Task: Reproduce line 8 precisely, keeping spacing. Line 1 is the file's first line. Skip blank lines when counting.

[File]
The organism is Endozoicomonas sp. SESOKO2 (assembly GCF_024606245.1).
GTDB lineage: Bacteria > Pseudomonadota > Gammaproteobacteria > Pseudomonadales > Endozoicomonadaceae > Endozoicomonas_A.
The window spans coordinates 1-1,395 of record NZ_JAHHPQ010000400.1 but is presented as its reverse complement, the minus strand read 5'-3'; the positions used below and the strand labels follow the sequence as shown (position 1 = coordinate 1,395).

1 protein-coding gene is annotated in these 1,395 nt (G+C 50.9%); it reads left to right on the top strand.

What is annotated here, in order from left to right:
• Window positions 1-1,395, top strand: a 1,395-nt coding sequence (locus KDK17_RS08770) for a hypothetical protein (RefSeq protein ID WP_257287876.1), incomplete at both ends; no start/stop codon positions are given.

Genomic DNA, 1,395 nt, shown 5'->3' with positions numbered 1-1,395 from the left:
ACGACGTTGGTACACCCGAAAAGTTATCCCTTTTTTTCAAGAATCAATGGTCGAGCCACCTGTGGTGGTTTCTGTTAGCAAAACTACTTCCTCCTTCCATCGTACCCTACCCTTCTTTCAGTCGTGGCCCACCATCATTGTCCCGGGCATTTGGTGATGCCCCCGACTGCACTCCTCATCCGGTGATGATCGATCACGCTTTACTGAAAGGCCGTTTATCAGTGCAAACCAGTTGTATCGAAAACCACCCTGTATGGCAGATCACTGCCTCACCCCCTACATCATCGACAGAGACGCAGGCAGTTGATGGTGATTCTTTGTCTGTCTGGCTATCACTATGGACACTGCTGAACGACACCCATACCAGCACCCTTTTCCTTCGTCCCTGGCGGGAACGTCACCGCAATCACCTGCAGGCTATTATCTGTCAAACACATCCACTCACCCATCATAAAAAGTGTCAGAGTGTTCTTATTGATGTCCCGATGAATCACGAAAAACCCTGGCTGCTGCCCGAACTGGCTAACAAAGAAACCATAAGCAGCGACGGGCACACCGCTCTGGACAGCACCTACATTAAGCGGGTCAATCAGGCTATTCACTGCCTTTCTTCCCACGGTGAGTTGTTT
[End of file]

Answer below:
ACGACGTTGGTACACCCGAAAAGTTATCCCTTTTTTTCAAGAATCAATGGTCGAGCCACCTGTGGTGGTTTCTGTTAGCAAAACTACTTCCTCCTTCCATCGTACCCTACCCTTCTTTCAGTCGTGGCCCACCATCATTGTCCCGGGCATTTGGTGATGCCCCCGACTGCACTCCTCATCCGGTGATGATCGATCACGCTTTACTGAAAGGCCGTTTATCAGTGCAAACCAGTTGTATCGAAAACCACCCTGTATGGCAGATCACTGCCTCACCCCCTACATCATCGACAGAGACGCAGGCAGTTGATGGTGATTCTTTGTCTGTCTGGCTATCACTATGGACACTGCTGAACGACACCCATACCAGCACCCTTTTCCTTCGTCCCTGGCGGGAACGTCACCGCAATCACCTGCAGGCTATTATCTGTCAAACACATCCACTCACCCATCATAAAAAGTGTCAGAGTGTTCTTATTGATGTCCCGATGAATCACGAAAAACCCTGGCTGCTGCCCGAACTGGCTAACAAAGAAACCATAAGCAGCGACGGGCACACCGCTCTGGACAGCACCTACATTAAGCGGGTCAATCAGGCTATTCACTGCCTTTCTTCCCACGGTGAGTTGTTT